Texas Tech University

On Pointe

Charlotte Boye-Christensen

March 31, 2020

Charlotte Boye-Christensen

This period of time reminds us how important it is that we take care not just of ourselves but also each other. As we maintain social distancing, we should make a conscious effort to support each other, slowing the spread of COVID19 and its impact on society.

It is inspiring to see the efforts that individuals are making for the collective whole. Thank you to everyone for making these necessary changes and for staying optimistic, positive and engaged in the process.

As we move classes online, it changes how creative movement and technique classes will be taught.

The immediate creative, energetic dialogue created in the studio between student and teacher is now to be sought differently. It is more challenging to be expansive and far reaching in our movement because of spatial limitations, as we are now moving into living rooms, kitchen areas and otherwise.

I have been reflecting on how best to serve our students in this new reality and how, in dance, we can take advantage of this moment to hone in on strengthening internal resolve, to focus intently on technical specificities and on clear intention in simple gestures, and on nurturing a quietness and a peace of mind that can mitigate the onslaught of changing news. Also, I'm exploring how can we use technology to serve this purpose generously, where we help our students from afar find creative ways of being physically exploratory in new spatial and social conditions. Ideally, this will provide insight regarding dance on film and site-specific movement exploration combined.

While challenging, there is great potential in this moment to be a springboard for discovery, refining ways to push traditional modalities of dance and in turn provide students and faculty alike with an exciting journey.

I am inspired by how resourceful and passionate our dance faculty has been in this transitional process switching from in person classes to online.

Here are their thoughts:

The transition to moving my dance courses online for the remainder of the semester has been both daunting and invigorating. I teach two levels of jazz dance technique courses, a musical stage dance course focused on learning iconic Broadway choreography, and a service-learning course that involves our students working with local schools and agencies. None of these courses translates easily to online learning, but using the resources available to me and finding inspiration from others online has made me excited to see where this might grow. It's times like these that remind me to not stay complacent, and to push to do better for my students because they deserve that. I want to be a resource for them, providing them with a sense of normalcy during this trying situation. We are so lucky to live in an era that is technologically advanced, and we have many tools to communicate and connect to one another. I hope to use these tools to continue our work together by deepening our understanding of course concepts and creating community within the work we create independently.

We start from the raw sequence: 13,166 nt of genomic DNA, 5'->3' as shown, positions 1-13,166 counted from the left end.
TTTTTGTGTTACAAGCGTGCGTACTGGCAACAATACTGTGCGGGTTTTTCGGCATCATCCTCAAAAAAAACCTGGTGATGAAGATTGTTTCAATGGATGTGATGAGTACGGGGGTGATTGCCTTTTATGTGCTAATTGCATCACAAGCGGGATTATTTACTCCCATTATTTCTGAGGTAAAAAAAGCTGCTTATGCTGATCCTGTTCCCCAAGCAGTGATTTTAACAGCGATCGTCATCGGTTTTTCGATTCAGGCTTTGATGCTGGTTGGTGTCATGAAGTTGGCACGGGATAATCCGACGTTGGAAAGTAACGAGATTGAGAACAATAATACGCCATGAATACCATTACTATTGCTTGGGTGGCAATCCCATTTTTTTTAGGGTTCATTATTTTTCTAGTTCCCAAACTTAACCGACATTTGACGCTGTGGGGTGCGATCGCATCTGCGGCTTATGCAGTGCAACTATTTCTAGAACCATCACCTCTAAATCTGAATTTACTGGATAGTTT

- Kyla Olson

I am using a combination of synchronous and asynchronous teaching with Blackboard, Zoom, and Microsoft FlipGrid. I'm using platforms that students can access easily on cellphones since not everyone has good internet signals and/or access due to potential increases in usage within each household. I am not trying to replicate in person learning, but instead adapting to the positives of our new platforms, especially the portability of our work (dancers' instruments are our bodies!) I'm excited to see what we can make happen, and how we can integrate online and digital work further into our pedagogy after this phase is over.
- Tanya Calamoneri

While I already miss seeing the students every day, hearing their ideas, and witnessing their growth in person, this unusual circumstance offers a wealth of opportunity for us as a dance community to bring the vitality and relevance of live dance to the screen and to the page, and to foster connection and learning in exciting new ways. The Choreography II class, for example, will be creating dances for film - a timely implementation of new media - and I'm planning to facilitate a distance iteration of Liz Lerman's Critical Response Process so we may share in each other's creative development. The flexibility we implement this spring will make us a stronger, more adaptable dance program. We dancers are resilient and we can do this!
- Ali Duffy

I am inspired and actually strengthened by the show of humanity and compassion by the Arts communities all over the world. To witness all of the individuals, organizations, schools, (professional and regional) offer their art (dance, theatre, voice, visual, etc) to everyone through social media is encouraging. I am looking forward to stepping up to the challenge of online classes where we may enjoy increased introspection into technique. Online classes will encourage us not only to listen more carefully, but also be responsible for our own training. Instructors and students will each have to be purposeful and disciplined to apply the information physically and mentally on our own rather than repeating information, as is common in technique classes. to have class!
Let's remember what we learned so far, apply the learning, retain it and move forward to learn more.
- Yvonne Racz-Key